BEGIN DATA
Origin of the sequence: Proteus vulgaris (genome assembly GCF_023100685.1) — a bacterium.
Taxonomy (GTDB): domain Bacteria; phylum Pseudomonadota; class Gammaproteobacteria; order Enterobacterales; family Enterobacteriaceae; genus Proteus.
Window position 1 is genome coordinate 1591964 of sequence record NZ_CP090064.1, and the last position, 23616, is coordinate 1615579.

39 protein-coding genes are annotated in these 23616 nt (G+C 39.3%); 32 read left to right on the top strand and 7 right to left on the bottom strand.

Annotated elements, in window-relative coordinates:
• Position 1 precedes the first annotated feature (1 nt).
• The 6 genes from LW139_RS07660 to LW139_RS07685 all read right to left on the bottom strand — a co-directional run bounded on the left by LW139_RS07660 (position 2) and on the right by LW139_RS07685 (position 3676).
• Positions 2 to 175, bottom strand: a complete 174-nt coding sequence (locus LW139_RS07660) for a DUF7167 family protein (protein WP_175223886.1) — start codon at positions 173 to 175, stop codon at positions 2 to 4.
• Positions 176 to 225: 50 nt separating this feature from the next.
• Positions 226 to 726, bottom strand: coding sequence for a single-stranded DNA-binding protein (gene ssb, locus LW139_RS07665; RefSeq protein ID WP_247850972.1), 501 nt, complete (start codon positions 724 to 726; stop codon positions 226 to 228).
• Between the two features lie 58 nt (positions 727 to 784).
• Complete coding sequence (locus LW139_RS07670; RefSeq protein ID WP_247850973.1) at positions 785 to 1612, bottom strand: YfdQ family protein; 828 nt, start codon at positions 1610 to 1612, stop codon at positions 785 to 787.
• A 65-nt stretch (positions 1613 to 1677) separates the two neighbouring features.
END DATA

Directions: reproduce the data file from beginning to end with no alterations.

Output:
Origin of the sequence: Proteus vulgaris (genome assembly GCF_023100685.1) — a bacterium.
Taxonomy (GTDB): domain Bacteria; phylum Pseudomonadota; class Gammaproteobacteria; order Enterobacterales; family Enterobacteriaceae; genus Proteus.
Window position 1 is genome coordinate 1591964 of sequence record NZ_CP090064.1, and the last position, 23616, is coordinate 1615579.

39 protein-coding genes are annotated in these 23616 nt (G+C 39.3%); 32 read left to right on the top strand and 7 right to left on the bottom strand.

Annotated elements, in window-relative coordinates:
• Position 1 precedes the first annotated feature (1 nt).
• The 6 genes from LW139_RS07660 to LW139_RS07685 all read right to left on the bottom strand — a co-directional run bounded on the left by LW139_RS07660 (position 2) and on the right by LW139_RS07685 (position 3676).
• Positions 2 to 175, bottom strand: a complete 174-nt coding sequence (locus LW139_RS07660) for a DUF7167 family protein (protein WP_175223886.1) — start codon at positions 173 to 175, stop codon at positions 2 to 4.
• Positions 176 to 225: 50 nt separating this feature from the next.
• Positions 226 to 726, bottom strand: coding sequence for a single-stranded DNA-binding protein (gene ssb, locus LW139_RS07665; RefSeq protein ID WP_247850972.1), 501 nt, complete (start codon positions 724 to 726; stop codon positions 226 to 228).
• Between the two features lie 58 nt (positions 727 to 784).
• Complete coding sequence (locus LW139_RS07670; RefSeq protein ID WP_247850973.1) at positions 785 to 1612, bottom strand: YfdQ family protein; 828 nt, start codon at positions 1610 to 1612, stop codon at positions 785 to 787.
• A 65-nt stretch (positions 1613 to 1677) separates the two neighbouring features.